Monday, 19 July 2010

The Lost Sarcophagus of Menkaure: a novel approach to the mystery

I have just discovered there is a fictional account of the search for the lost sarcophagus of Menkaure written by the historian and author Jean-Jacques Fiechter (pictured left).

The novel - "A la recherche du sarcophage perdu de Mykérinos" (which translates as "In search of the lost sarcophagus of Menkaure" - was published by Maisonneuve and Larose, Paris, in 2005.

The French synopsis of the book reads:  "Octobre 1838. La 'Béatrice', un brick marchand anglais, s'abîme en mer, alors qu'il ramenait à Londres le sarcophage du pharaon Menkauré, le bâtisseur de la troisième pyramide de Gizeh. Mis au courant de son existence par une lettre de sa mère, décédée dans d'étranges conditions, un jeune universitaire part à la recherche du sarcophage englouti."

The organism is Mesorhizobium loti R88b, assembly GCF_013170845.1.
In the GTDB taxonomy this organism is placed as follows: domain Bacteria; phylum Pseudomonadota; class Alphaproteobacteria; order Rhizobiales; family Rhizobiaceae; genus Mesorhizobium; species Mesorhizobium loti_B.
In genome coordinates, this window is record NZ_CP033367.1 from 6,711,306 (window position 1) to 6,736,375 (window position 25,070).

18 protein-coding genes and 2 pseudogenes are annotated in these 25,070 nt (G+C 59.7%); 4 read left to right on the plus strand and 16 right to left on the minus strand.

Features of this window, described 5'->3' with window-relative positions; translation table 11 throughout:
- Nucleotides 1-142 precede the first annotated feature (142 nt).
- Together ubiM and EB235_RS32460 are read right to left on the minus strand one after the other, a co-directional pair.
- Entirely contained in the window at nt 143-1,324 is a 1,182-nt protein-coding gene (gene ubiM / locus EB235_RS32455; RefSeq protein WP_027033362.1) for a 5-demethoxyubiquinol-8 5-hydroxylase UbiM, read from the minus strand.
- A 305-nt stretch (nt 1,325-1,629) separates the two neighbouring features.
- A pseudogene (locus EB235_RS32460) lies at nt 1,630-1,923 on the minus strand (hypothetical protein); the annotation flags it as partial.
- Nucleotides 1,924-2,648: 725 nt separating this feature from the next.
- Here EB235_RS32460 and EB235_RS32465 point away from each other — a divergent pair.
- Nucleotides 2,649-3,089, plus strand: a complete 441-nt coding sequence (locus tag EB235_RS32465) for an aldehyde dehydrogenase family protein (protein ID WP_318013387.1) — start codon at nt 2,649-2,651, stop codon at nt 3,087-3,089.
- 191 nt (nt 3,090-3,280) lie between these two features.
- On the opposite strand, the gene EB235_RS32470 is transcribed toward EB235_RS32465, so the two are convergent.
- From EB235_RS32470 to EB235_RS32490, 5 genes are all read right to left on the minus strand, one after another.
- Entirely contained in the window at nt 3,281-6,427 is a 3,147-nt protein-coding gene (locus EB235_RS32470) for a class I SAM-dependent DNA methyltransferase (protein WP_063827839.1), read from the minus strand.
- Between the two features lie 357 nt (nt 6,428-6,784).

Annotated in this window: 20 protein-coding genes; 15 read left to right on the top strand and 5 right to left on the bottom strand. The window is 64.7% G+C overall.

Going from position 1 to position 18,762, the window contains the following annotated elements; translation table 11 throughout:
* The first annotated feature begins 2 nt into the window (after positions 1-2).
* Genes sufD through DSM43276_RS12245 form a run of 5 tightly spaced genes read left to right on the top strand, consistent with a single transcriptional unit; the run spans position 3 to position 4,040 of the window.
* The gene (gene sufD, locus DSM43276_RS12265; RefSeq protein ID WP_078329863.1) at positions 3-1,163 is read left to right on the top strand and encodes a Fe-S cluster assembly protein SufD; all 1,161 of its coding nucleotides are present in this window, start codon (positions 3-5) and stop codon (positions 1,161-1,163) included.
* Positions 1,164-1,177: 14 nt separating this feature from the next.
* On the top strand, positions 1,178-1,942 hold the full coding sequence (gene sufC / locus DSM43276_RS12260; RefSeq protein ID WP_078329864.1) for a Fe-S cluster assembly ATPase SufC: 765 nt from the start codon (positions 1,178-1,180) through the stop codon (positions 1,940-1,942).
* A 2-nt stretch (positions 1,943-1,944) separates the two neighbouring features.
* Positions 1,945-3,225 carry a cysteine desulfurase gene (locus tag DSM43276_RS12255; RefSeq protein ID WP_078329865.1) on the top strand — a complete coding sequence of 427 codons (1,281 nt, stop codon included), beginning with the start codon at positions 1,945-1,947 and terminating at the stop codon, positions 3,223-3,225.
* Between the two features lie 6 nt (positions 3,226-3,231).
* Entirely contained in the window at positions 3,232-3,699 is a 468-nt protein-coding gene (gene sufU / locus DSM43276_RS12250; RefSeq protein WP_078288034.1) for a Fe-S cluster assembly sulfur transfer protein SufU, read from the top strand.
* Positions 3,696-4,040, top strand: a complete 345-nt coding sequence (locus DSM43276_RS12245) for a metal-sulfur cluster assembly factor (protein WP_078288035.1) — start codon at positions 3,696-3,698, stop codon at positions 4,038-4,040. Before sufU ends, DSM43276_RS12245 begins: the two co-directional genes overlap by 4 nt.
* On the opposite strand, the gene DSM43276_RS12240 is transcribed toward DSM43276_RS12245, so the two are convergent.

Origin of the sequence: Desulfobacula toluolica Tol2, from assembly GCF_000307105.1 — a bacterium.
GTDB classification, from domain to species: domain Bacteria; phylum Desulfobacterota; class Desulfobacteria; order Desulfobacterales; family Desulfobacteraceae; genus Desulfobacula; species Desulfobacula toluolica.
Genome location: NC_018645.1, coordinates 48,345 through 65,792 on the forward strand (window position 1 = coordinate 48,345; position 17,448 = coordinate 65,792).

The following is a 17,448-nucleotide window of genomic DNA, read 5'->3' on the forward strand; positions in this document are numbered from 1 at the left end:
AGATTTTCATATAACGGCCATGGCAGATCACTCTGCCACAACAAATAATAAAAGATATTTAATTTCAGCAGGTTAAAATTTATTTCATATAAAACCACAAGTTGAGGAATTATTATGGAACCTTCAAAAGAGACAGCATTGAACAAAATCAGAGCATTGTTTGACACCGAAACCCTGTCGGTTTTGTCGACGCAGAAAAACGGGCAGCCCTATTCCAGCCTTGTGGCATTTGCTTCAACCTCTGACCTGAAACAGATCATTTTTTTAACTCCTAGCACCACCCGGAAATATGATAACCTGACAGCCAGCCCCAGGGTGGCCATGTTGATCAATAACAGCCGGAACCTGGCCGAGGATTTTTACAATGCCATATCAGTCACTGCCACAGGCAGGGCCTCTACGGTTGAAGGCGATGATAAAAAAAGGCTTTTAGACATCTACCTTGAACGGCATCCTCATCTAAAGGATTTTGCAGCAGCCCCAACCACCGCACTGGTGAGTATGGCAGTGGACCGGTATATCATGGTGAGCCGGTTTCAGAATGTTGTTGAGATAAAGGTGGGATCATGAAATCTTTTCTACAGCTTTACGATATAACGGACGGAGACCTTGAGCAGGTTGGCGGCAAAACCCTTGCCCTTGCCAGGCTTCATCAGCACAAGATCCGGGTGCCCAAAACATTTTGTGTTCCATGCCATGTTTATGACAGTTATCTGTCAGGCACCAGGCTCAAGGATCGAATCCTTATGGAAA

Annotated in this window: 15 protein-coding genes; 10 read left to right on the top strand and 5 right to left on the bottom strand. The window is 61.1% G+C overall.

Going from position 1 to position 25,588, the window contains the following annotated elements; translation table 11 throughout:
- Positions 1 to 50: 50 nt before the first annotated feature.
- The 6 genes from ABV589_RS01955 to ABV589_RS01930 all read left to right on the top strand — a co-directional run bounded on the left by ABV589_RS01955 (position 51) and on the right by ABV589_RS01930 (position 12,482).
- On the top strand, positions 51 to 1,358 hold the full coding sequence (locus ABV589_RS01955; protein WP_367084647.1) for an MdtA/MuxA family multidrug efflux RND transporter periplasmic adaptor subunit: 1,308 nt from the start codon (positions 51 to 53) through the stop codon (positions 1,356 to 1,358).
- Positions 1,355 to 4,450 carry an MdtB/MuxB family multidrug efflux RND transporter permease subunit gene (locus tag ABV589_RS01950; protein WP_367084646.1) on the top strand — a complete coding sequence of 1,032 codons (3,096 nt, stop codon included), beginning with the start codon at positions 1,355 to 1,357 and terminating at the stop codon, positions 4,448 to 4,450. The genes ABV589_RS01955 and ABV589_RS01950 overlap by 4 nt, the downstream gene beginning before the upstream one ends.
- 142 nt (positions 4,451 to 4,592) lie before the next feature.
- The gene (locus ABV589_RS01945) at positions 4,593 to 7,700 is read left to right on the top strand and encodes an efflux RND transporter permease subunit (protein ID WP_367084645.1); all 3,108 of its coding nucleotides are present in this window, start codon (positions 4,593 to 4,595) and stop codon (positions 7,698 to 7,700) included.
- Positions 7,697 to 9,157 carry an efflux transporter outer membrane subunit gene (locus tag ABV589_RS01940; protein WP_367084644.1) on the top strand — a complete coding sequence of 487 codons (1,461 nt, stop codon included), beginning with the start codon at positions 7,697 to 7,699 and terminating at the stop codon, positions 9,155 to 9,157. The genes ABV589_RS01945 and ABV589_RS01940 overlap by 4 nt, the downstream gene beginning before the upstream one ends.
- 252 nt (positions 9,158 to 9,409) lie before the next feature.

In English, this roughly translates (I think ) as: "October 1838. The 'Beatrice', an English merchant brig, is wrecked at sea, while it was returning to London with the sarcophagus of the Pharaoh Menkaure, the builder of the third pyramid of Giza. Upon learning of its existence in a letter from his mother, who died under mysterious circumstances, a young scholar goes in search of sunken sarcophagus."

Jean-Jacques Fiechter is also the author of "Egyptian Fakes: Masterpieces that Duped the Art World and the Experts Who Refuted Them". He is also the author of "Death By Publication", which was awarded France's Grand Prize for Detective Fiction, the equivalent of the Edgar Award. Fiechter was formerly head of a famous Swiss watch company and lives outside Geneva.

It will be interesting to see how much of the book is based on the known historical facts about the missing artifact.

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